This is a response to Mobeen Vaid's reflection from Feb. 19, 2020. The author of this piece is an excellent, incisive writer. I enjoy reading him, in spite of my substantive disagreements, because he makes me think. This piece is not the best example of his abilities. In fact, I think the piece shows that the author has some blind spots, some unexamined bigotry on the LGBT issue, as do many of your Muslim faves on this issue. To see why, and to see what I believe to be the shortcomings of his approach, it may help to imagine the post below being written by a Christian about Muslims. To understand the validity of this comparison, we need to erase the Eurocentric distinction of distinct "religious" and "non-religious" communities in modern society. This doesn't mean denying that certain groups think of themselves as religious groups, rather it means seeing that IT MATTERS how, and with what language, groups relate to each other in a plural society. Under US law, religious groups don't have a privileged right to an authentic identity that exceeds that of any other group. In the US, there isn't a meaningful legal distinction between the protection for religious identity, and the protection for sexual identity, although today a number of conservative Christian legal theorists are highly invested in making the distinction. However, both are legally protected by the equal protection clause of the 14th amendment. A thought experiment I often perform when thinking through the subtleties of this issue, is to imagine if a Christian wrote about Islam, the way Vaid writes about LGBT. I can see a Christian 'apologizing' for centering their point of view unequivocally with the following, betraying their profound anxiety about losing followers: "There are increasingly Christians who are attracted to the abominable heresy that is Islam, who are still trying to live a life of fidelity to Jesus Christ, in spite of the increasing public tolerance for Islam's perversion of the gospel." or, an edited version of a sentiment expressed in Vaid's article, from a Christocentric perspective : "Today, Christian activists and politicians are free to support masjids being built in majority Christian neighborhoods, the legalization of polygamy, the practice of the sharia, restrictions on Christian religious freedom, and basically any other pro-Muslim program without receiving even mild push back or concern from anyone other than a few nominal corners online." We can recognize the 'right' of someone to express these opinions, about Muslims as well as gays and lesbians, even if we find them distasteful. But if it is important to critique the above sentiment as partial and based on low-information and a degree of hysteria, then it is equally important to challenge the sentiments expressed in the linked piece by Vaid. With study, we should be able to recognize that the Christian perspective I articulated above is Islamophobic, even if it is a valid generalization from the perspective of an authentically, orthodox Christianity. Similarly, LGBT-phobic Muslims are expressing a clearly recognizable form of bigotry, even if it is a valid generalization deeply rooted in Muslim religious orthodoxy. There are a number of shortcomings and contradictions in modern social progressivism, which Vaid is an eloquent critic. But these contradictions pale in comparison to the contradictions that would arise if orthodox Muslim and Christian views of human sexuality were implemented on a universal basis in US society today, or even ONLY within their respective communities. With its shortcomings, 'liberal progressivism' still provides a valuable safety valve for victims to escape from some of the more damaging views of sex and gender relations emanating from within religious communities.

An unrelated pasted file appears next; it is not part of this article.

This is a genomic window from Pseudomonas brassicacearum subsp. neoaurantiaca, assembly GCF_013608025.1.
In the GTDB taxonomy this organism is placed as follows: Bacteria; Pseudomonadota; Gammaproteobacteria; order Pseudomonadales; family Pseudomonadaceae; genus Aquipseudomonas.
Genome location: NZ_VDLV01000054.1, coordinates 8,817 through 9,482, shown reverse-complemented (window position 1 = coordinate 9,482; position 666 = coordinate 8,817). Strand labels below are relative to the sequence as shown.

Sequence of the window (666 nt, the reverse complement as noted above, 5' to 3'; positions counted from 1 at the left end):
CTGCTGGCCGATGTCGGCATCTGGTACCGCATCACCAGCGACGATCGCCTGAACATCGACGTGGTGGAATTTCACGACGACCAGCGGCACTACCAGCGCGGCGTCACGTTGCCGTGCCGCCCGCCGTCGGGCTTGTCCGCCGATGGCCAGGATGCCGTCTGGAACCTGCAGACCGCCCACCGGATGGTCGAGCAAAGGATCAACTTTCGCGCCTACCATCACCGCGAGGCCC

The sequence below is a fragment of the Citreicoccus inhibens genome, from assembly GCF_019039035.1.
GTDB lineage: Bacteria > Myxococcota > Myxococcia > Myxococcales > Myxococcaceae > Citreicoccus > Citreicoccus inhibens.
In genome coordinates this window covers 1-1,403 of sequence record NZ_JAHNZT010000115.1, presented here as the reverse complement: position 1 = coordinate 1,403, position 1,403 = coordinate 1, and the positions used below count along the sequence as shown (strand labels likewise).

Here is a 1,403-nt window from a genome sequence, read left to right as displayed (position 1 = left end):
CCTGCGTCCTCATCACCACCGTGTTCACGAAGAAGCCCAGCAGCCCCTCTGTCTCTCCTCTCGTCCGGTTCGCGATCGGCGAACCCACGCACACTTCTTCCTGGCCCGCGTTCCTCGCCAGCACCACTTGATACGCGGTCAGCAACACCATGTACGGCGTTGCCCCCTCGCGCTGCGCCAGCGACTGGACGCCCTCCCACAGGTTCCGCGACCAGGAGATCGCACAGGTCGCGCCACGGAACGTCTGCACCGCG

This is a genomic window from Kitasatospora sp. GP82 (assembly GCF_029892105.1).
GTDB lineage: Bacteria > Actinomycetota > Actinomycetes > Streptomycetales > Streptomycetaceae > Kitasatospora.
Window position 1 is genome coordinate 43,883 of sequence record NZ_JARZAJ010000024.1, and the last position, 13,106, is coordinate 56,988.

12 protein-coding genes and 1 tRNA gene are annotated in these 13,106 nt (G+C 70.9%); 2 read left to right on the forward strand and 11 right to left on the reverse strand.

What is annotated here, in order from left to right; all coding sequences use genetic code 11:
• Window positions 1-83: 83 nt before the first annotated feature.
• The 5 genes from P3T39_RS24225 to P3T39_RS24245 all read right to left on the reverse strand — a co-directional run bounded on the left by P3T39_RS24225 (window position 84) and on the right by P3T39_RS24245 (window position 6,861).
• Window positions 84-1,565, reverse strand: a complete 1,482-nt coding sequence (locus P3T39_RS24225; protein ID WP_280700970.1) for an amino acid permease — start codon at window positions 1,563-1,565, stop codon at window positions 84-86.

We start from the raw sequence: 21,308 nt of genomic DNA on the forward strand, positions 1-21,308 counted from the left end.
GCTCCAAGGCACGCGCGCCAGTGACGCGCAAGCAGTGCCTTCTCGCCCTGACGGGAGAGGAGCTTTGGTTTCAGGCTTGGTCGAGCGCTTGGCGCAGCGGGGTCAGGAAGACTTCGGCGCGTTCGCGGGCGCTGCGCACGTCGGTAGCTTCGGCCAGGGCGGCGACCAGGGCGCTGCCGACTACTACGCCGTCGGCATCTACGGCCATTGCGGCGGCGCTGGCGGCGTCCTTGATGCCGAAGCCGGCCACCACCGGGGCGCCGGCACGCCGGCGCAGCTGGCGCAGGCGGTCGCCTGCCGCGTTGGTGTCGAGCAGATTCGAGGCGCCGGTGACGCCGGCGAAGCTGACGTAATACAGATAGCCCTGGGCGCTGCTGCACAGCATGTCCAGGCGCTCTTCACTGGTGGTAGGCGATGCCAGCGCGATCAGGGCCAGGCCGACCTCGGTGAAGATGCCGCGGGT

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May 5, 2020

Studying racism in pre-modern Muslim contexts

Some thought provoking methodological reflections on my timeline recently, mostly critiques of Cemel Aydin's book, The Idea of the Muslim World. I was particularly taken with this argument: "Perhaps the better argument is that such ideas [the Muslim world] represent a rebirth of classical ideas, and are not simply some construct of colonial modernity, even if colonial modernity created the conditions in which they gained new salience."

 For historians, who ideally are trained to see things in terms of dynamics and evolution, rather than origins, this idea makes intuitive sense. However, I've seen a lot of reluctance among Islamic studies scholars to apply this  methodology to forms of social prejudice and governing distinctions with roots in the premodern Muslim past, that also clearly affect modern social life among Muslims. Indeed, in popular Muslim circles the exact opposite is usually claimed. A popular take from a few years ago attributed most all recent critical revisionist scholarship on the issue to 'Orientalism' and anti-Muslim Afrocentrism. I do not think such a position can be sustained. Put simply, my contention is that racism(s) in the Muslim tradition (like in the Christian or Jewish traditions) have an independent pre-modern history that was not erased by colonial modernity and thus continues to impact the present.